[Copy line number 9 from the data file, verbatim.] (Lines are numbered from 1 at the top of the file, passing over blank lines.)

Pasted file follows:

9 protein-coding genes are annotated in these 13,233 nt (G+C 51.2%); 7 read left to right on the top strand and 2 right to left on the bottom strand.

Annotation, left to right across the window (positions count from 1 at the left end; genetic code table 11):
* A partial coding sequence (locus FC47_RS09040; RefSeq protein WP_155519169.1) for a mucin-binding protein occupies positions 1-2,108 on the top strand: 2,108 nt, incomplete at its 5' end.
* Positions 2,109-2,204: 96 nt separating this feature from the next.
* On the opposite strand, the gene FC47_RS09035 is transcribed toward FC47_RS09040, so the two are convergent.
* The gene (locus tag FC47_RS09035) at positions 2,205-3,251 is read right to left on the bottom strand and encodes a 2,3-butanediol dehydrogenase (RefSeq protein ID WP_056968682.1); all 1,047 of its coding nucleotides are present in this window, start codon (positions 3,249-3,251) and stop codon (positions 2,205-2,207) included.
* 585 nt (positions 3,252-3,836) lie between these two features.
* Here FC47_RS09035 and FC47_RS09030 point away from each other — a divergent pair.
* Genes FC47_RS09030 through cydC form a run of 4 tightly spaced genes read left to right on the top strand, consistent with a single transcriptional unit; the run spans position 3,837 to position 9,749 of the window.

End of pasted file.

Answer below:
* Genes FC47_RS09030 through cydC form a run of 4 tightly spaced genes read left to right on the top strand, consistent with a single transcriptional unit; the run spans position 3,837 to position 9,749 of the window.